How Wikipedia Makes Money & Exists

How Wikipedia Makes Money & Exists

A popular question these days is how does Wikipedia make money?  First of all, Wikipedia isn’t in the business of making money.  The quick answer is that they function similar toNational Public Radio (NPR).  There are some much more in-depth answers on the Web and Wikipedia FAQs, but here is a synopsis:

  • Wikipedia employs less than 35 employees – 1/2 of which work on Technology and a large majority of the authors concentrate on fundraising
  • Visited by more than 330 million people every month, making it the number five most-popular site in the world
  • Wikimedia Foundation is a non-profit that helps support Wikipedia and other popular collaboratively-edited reference projects in the world
  • Wikipedia is budgeting $9.4 million in expenses, and an annual operating reserve of $1.2 million for 2009 for a total of $10.6 million
  • Most of the donations come from individuals, but major benefactors ($50,000) include Alan Bauer,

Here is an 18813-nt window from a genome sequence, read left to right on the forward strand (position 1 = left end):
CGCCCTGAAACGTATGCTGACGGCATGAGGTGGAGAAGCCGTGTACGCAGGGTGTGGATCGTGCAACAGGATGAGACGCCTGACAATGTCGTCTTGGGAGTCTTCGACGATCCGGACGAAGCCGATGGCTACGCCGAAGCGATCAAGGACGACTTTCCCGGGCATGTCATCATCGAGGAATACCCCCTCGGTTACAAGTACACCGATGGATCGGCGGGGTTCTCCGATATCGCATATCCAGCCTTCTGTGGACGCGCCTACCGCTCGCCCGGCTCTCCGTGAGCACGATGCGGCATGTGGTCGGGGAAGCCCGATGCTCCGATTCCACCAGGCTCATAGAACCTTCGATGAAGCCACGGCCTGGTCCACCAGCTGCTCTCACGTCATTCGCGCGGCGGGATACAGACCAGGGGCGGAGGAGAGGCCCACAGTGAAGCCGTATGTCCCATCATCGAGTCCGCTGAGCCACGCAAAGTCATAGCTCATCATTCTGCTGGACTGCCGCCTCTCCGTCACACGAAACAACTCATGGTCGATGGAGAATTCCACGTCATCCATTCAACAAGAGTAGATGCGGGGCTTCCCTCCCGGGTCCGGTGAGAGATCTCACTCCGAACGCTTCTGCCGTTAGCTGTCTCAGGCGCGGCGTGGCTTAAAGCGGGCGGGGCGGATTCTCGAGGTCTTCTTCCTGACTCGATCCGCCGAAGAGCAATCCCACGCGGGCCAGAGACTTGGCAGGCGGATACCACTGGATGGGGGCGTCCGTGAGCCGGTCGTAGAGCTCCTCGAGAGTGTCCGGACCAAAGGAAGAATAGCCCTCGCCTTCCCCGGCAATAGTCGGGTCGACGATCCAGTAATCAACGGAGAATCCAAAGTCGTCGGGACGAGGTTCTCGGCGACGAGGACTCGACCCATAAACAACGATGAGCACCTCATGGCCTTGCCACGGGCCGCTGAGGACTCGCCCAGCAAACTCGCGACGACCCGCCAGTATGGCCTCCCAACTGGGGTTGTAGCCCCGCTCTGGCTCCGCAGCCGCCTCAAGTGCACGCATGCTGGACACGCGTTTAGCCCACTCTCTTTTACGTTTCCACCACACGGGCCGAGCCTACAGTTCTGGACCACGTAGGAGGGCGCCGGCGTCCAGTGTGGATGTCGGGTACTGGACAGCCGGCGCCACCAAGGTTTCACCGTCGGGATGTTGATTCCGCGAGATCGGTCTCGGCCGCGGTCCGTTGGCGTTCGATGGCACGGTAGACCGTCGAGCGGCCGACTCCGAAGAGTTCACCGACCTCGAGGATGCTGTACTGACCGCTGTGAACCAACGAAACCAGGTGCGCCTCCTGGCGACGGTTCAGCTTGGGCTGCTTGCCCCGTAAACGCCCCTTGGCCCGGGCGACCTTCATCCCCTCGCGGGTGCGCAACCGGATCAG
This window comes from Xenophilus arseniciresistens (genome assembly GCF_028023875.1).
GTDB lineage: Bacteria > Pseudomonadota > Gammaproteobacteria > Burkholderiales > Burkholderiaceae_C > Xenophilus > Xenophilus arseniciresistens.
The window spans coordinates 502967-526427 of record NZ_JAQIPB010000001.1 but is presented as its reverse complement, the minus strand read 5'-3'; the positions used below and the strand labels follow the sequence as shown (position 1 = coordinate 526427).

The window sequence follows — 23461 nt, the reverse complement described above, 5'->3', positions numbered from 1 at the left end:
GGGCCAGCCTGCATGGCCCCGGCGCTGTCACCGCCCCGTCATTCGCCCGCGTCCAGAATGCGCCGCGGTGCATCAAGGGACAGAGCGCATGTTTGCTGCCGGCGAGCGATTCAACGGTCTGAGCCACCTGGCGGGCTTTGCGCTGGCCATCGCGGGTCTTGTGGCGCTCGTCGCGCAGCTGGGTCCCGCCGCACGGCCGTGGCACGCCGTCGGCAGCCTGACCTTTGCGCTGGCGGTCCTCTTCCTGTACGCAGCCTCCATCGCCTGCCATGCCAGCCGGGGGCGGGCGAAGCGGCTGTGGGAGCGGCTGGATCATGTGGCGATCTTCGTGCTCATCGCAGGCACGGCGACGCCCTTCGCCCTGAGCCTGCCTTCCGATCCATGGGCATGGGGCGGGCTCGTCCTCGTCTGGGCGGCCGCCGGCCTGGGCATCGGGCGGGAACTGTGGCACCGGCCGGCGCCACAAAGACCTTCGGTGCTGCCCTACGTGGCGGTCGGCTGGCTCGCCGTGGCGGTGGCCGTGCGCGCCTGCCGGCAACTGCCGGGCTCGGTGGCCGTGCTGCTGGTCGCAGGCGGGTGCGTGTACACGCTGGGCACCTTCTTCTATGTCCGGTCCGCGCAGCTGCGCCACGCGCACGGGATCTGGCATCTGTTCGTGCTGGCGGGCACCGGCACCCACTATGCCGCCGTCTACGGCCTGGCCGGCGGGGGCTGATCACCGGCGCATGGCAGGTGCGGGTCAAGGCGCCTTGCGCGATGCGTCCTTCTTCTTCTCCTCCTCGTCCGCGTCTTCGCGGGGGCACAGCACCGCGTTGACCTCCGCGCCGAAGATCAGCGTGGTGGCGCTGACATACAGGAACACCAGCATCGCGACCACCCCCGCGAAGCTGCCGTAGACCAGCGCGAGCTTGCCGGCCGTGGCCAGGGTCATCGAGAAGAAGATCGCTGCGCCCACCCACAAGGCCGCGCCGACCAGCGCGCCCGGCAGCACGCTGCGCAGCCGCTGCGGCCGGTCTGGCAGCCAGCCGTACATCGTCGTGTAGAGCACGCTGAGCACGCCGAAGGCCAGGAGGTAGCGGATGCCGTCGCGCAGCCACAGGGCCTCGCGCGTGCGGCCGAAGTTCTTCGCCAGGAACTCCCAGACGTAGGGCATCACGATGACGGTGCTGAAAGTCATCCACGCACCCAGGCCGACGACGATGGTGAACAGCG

Bing, The Hellman Family Foundation
  • Wikipedia accepts donations by credit card, check, stock transfer, etc.  The minimum donation is $1 for security reasons (fraudulent entities often run tests for small donations to see if they can capture credit card information)

Wikipedia Makes Money thru Donations

Whether you donate to Wikipedia is up to you.  I have donated because I really can’t imagine a world without it.  That would be a huge step backward for society. You can donate by clicking here – after you donate if you like you can post a statement that runs as a banner across the top of the Wikipedia page about why you donated.  The donation in many countries is tax-deductible. If just 4% of the U.S. population donated a $1 they would be well over their goal.  Remember what a full Encyclopedia set used to cost from the door-to-door salesman?

About the Author: Erik Qualman

Often called a Digital Dale Carnegie and The Tony Robbins of Tech, Erik Qualman is a #1 Best Selling Author and Motivational Keynote Speaker that has spoken in 49 countries.

His Socialnomics work has been featured on 60 Minutes to the Wall Street Journal and used by the National Guard to NASA. His book Digital Leader propelled him to be voted the 2nd Most Likeable Author in the World behind Harry Potter's J.K. Rowling. Qualman is a sitting professor at Harvard & MIT's edX labs.

His latest book What Happens in Vegas Stays on YouTube is a Pulitzer Prize nominated work.
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